Contribution of Oil and Gas Production to atmospheric CH4 in the South-Central United States: Reconciling Bottom-up and Top-down Estimates

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Thursday, 8 January 2015: 8:45 AM
124A (Phoenix Convention Center - West and North Buildings)
Zhen Liu, Sandia National Laboratories, Livermore, CA; and J. P. Pinto, A. J. Turner, K. Sargsyan, C. Safta, H. Najm, C. Henze, J. Brioude, N. Bousserez, R. P. Bambha, and H. A. Michelsen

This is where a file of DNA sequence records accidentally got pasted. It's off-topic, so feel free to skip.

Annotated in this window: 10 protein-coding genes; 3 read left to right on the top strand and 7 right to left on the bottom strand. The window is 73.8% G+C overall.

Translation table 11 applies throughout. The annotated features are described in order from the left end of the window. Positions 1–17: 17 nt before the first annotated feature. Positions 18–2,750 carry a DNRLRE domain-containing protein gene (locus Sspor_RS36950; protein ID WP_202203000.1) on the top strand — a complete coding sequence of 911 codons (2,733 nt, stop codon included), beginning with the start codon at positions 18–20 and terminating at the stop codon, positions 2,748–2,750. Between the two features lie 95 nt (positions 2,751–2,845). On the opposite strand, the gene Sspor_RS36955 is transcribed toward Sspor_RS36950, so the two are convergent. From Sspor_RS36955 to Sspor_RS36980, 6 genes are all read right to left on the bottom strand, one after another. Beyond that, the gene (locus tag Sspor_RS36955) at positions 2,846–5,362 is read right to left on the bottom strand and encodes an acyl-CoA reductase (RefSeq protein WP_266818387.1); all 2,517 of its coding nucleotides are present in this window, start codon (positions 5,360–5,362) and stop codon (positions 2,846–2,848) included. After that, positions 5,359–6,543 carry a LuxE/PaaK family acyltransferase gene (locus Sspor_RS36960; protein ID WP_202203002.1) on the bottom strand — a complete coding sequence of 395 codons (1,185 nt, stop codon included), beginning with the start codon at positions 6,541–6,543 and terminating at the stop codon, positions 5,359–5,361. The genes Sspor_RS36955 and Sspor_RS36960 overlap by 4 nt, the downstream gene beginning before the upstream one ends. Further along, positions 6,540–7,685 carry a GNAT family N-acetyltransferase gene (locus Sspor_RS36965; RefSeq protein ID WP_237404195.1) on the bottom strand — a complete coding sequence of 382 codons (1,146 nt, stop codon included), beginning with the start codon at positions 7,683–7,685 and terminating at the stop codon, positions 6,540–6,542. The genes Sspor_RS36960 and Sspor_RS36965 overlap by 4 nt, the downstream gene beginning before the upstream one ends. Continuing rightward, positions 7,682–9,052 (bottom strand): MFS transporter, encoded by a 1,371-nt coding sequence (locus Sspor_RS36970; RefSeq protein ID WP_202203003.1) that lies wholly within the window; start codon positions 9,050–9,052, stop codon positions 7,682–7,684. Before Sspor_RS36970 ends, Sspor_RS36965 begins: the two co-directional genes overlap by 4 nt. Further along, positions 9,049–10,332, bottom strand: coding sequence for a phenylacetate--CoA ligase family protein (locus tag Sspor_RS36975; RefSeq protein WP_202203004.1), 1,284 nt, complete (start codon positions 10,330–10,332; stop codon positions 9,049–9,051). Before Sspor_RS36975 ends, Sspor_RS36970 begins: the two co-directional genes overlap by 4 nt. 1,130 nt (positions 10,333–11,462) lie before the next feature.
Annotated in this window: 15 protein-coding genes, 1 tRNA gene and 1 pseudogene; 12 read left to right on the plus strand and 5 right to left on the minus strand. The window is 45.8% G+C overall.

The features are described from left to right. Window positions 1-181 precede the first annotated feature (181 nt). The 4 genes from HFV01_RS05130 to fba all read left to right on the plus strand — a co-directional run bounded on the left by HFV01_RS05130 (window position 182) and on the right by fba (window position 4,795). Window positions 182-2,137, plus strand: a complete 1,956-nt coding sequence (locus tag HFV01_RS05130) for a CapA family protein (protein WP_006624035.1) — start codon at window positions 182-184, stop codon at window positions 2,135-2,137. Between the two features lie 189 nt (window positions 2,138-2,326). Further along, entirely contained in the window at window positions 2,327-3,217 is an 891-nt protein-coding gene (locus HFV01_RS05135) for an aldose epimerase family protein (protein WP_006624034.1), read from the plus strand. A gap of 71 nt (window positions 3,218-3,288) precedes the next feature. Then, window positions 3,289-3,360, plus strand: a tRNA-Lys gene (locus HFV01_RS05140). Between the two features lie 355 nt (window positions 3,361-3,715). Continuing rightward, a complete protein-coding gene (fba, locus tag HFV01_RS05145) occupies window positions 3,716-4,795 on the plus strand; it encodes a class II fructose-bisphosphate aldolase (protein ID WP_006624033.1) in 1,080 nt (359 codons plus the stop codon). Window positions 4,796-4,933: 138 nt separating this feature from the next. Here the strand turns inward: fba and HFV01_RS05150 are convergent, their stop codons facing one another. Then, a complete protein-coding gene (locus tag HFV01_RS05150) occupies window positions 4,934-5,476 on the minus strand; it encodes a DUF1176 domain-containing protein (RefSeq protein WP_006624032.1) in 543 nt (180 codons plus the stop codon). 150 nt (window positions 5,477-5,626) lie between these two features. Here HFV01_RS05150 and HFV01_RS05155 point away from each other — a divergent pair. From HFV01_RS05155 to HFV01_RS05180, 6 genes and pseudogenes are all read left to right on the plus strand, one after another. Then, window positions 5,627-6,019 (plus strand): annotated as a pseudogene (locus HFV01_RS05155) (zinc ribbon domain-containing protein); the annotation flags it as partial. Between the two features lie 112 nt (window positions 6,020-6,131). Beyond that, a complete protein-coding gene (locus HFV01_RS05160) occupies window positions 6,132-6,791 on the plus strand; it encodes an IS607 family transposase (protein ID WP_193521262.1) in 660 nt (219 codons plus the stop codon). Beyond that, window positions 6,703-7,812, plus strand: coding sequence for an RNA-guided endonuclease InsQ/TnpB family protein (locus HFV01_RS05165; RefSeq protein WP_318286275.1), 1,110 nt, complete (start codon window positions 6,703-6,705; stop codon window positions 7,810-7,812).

Estimates of anthropogenic CH4 emissions in the United States have been largely inconsistent, particularly for oil and gas production (OGP) in the South-Central United States. We have quantified the contribution of OGP to the South-Central US (TX/OK/KS) CH4 budget through atmospheric regional transport modeling with the Community Multi-scale Air Quality model (CMAQ) model driven by a new process-based, spatially resolved OGP CH4 emissions inventory sponsored by US EPA. We applied Bayesian inference to calibrate CMAQ emissions inputs using continuous CH4 measurements at the DOE Southern Great Plains (SGP) central facility. It is found that OGP emissions are the largest source of CH4 observed at the DOE SGP site and the largest source of CH4 in TX/OK/KS, constituting 2.7 (+0.45/-0.32) Tg a-1 (~45%) of total CH4 emission in the region, or about one half (47%) of national total OGP emissions. Other sources, such as livestock, are relatively less important. Using continuous measurements of CH4, we found evidence of rapid nocturnal transport by the Great Plains low-level jet (LLJ) and sporadic oil and gas emissions. Our study demonstrates the importance of using improved knowledge of the spatial and temporal features of oil and gas emissions in top-down inversion studies that seek to constrain the CH4 budget at regional and national scales.